Democratic presidential nominee, Joe Biden told CNN on Thursday that President Donald Trump and his allies are “rooting for violence” in American streets because it allows them to drive fear for political gain.
Biden’s comments come as Trump champions a “law and order” reelection message, seizing on some incidences of violence that have happened on American streets. The most recent example of such unrest came this week in Kenosha, Wisconsin, where protests broke out in response to the police shooting of Jacob Blake, a Black man, on Sunday. A White 17-year old who supported Trump was arrested in response to another shooting during the protests this week.
“These guys are rooting for violence,” Biden said in an interview with CNN’s Anderson Cooper. “That is what it is all about.”
Biden cited a quote from top White House aide Kellyanne Conway to make his point. Conway told Fox News on Thursday morning that “the more chaos and anarchy and vandalism and violence reigns, the better news for the very clear choice on who’s best on public safety and law and order.”
Republicans have also attacked Biden for the violence, faulting him for not condemning looting quickly enough. During his acceptance speech on Wednesday, Vice President Mike Pence said Americans would not “be safe in Joe Biden’s America.”
Biden pushed back against that attack, saying he denounced violent protests “a long time ago,” adding that there is “no justification whatsoever for violence or looting” because it “takes away from the whole rationale for what is happening here.”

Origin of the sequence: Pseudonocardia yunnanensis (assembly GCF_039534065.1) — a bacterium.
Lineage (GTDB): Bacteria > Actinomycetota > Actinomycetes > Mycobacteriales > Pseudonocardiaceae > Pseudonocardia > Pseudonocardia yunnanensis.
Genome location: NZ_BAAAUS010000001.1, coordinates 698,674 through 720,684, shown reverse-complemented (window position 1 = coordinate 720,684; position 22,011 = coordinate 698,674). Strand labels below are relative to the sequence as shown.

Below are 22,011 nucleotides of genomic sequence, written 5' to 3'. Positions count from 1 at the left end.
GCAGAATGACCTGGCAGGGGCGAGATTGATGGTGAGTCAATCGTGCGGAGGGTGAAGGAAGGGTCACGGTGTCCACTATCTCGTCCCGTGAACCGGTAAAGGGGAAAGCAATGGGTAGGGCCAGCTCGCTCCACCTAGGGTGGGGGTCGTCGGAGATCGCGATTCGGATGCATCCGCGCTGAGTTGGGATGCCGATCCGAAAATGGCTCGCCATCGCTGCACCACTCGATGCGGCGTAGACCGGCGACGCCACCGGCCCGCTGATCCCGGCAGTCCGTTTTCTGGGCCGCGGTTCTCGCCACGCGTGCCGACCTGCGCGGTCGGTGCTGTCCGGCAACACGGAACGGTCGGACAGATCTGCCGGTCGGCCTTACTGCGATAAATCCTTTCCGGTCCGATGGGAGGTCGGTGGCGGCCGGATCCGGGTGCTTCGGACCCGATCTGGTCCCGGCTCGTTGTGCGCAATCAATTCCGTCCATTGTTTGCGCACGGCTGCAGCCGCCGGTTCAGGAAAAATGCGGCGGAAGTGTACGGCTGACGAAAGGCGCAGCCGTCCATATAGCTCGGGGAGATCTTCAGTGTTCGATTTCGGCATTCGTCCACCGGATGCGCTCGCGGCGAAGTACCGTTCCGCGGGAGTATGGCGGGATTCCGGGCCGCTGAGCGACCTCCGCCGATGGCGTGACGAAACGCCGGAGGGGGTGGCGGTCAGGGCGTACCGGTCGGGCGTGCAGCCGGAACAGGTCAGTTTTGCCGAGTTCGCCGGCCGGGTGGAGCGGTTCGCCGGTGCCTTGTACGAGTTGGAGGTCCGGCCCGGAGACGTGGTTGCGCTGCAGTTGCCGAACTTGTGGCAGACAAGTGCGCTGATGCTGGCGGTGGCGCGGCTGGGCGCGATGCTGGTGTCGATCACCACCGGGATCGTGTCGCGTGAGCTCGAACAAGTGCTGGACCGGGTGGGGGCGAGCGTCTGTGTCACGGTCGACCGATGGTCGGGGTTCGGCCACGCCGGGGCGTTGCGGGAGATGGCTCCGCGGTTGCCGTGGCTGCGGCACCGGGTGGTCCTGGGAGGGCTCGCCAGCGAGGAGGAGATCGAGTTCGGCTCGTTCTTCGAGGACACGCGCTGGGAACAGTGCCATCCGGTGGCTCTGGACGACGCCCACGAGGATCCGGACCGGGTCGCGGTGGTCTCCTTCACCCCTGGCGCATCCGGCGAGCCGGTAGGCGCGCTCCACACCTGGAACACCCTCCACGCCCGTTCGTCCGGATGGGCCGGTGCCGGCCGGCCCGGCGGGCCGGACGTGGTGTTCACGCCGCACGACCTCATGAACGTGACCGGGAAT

And Biden noted that all of the violence Trump and others are decrying is currently happening in “Donald Trump’s America.”
“They are just flat wrong,” Biden said, “as usual.”
Trump has looked to drive anxiety and fear among voters by casting his opponent as someone who would let lawlessness reign. Trump has referred to himself as “your president of law and order” and frequently stoked racial tensions by attempting to make the case that Biden would remake the suburbs if he wins. Suburban voters, many of whom broke with Trump in the 2018 midterms, may prove to be critical in 2020.
When Cooper pushed Biden about whether he believes Trump is actively hoping for violence, Biden said bluntly, “Absolutely.”
“It takes everybody’s eye of all the ball,” Biden said. “Want to talk about safety, look at the biggest safety issue in the nation: COVID. … He has been incompetent in the way in which he has dealt with this.”
Biden’s appearance, along with other interviews and a speech by vice presidential running mate Kamala Harris, is meant to provide a prebuttal to the fourth and final day of the Republican National Convention.
Biden laughed at Pence saying that he and Trump will “make America great again, again” and took issue with certain convention speakers attacking Biden’s Catholic faith. Lou Holtz, a former football coach at Notre Dame, said at the convention on Wednesday night that Biden was “Catholic in name only.” Trump said earlier this month that Biden was “against God.”
“I’m getting attacked on my religion by Donald Trump,” Biden said. “When’s the last time he darkened the doorway of a church? Come on.”
Biden also stood with NBA players who have decided to sit out games in response to Blake’s shooting, the latest high-profile incident of police brutality against Black Americans.
“What Trump knows but won’t acknowledge is a lot of these men and women had brothers, sisters, husbands, wives, who have been victimized just because of their colour, just because of their colour,” Biden said. “They don’t need any more attention, they’re sick and tired.”
Trump responded to the strike by saying that he doesn’t “know much about the NBA protest” but hit the league for low ratings.
“They’ve become like a political organization and that’s not a good thing,” Trump said. “I don’t think that’s a good thing for sports or for the country.”